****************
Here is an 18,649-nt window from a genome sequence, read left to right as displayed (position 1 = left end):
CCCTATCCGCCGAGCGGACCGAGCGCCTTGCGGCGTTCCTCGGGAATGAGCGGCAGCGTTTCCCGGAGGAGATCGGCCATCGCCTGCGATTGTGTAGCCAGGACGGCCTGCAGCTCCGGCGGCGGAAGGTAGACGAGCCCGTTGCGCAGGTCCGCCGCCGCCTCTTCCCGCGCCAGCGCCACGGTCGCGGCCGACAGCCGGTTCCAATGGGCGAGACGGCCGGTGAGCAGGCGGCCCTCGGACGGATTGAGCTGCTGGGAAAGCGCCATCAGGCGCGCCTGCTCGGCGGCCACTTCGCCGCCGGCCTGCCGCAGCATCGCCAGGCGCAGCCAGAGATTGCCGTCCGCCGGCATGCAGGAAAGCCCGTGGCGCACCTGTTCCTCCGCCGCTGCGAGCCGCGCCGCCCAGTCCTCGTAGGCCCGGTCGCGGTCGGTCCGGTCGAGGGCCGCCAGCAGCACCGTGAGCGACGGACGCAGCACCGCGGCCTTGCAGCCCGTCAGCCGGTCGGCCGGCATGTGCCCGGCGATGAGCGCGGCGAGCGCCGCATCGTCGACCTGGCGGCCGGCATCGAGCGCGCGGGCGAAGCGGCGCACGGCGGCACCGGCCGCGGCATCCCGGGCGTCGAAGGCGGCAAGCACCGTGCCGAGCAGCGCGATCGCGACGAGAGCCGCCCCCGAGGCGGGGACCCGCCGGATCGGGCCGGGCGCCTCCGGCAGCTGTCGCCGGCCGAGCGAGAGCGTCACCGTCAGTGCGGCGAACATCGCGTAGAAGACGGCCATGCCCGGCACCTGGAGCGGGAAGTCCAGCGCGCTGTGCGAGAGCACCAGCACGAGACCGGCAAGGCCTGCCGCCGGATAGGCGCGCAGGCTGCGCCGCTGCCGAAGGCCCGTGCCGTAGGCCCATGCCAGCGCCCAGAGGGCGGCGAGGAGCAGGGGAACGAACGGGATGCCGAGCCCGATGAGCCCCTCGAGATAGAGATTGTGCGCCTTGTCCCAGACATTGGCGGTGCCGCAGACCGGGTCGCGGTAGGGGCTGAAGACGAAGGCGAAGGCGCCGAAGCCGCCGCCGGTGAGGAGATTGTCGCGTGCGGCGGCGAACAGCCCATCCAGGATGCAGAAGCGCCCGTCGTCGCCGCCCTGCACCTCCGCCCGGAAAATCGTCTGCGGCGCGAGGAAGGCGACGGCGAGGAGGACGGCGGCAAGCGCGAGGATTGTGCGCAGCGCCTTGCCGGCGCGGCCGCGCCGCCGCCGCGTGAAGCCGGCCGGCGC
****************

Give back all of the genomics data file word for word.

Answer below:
Here is an 18,649-nt window from a genome sequence, read left to right as displayed (position 1 = left end):
CCCTATCCGCCGAGCGGACCGAGCGCCTTGCGGCGTTCCTCGGGAATGAGCGGCAGCGTTTCCCGGAGGAGATCGGCCATCGCCTGCGATTGTGTAGCCAGGACGGCCTGCAGCTCCGGCGGCGGAAGGTAGACGAGCCCGTTGCGCAGGTCCGCCGCCGCCTCTTCCCGCGCCAGCGCCACGGTCGCGGCCGACAGCCGGTTCCAATGGGCGAGACGGCCGGTGAGCAGGCGGCCCTCGGACGGATTGAGCTGCTGGGAAAGCGCCATCAGGCGCGCCTGCTCGGCGGCCACTTCGCCGCCGGCCTGCCGCAGCATCGCCAGGCGCAGCCAGAGATTGCCGTCCGCCGGCATGCAGGAAAGCCCGTGGCGCACCTGTTCCTCCGCCGCTGCGAGCCGCGCCGCCCAGTCCTCGTAGGCCCGGTCGCGGTCGGTCCGGTCGAGGGCCGCCAGCAGCACCGTGAGCGACGGACGCAGCACCGCGGCCTTGCAGCCCGTCAGCCGGTCGGCCGGCATGTGCCCGGCGATGAGCGCGGCGAGCGCCGCATCGTCGACCTGGCGGCCGGCATCGAGCGCGCGGGCGAAGCGGCGCACGGCGGCACCGGCCGCGGCATCCCGGGCGTCGAAGGCGGCAAGCACCGTGCCGAGCAGCGCGATCGCGACGAGAGCCGCCCCCGAGGCGGGGACCCGCCGGATCGGGCCGGGCGCCTCCGGCAGCTGTCGCCGGCCGAGCGAGAGCGTCACCGTCAGTGCGGCGAACATCGCGTAGAAGACGGCCATGCCCGGCACCTGGAGCGGGAAGTCCAGCGCGCTGTGCGAGAGCACCAGCACGAGACCGGCAAGGCCTGCCGCCGGATAGGCGCGCAGGCTGCGCCGCTGCCGAAGGCCCGTGCCGTAGGCCCATGCCAGCGCCCAGAGGGCGGCGAGGAGCAGGGGAACGAACGGGATGCCGAGCCCGATGAGCCCCTCGAGATAGAGATTGTGCGCCTTGTCCCAGACATTGGCGGTGCCGCAGACCGGGTCGCGGTAGGGGCTGAAGACGAAGGCGAAGGCGCCGAAGCCGCCGCCGGTGAGGAGATTGTCGCGTGCGGCGGCGAACAGCCCATCCAGGATGCAGAAGCGCCCGTCGTCGCCGCCCTGCACCTCCGCCCGGAAAATCGTCTGCGGCGCGAGGAAGGCGACGGCGAGGAGGACGGCGGCAAGCGCGAGGATTGTGCGCAGCGCCTTGCCGGCGCGGCCGCGCCGCCGCCGCGTGAAGCCGGCCGGCGC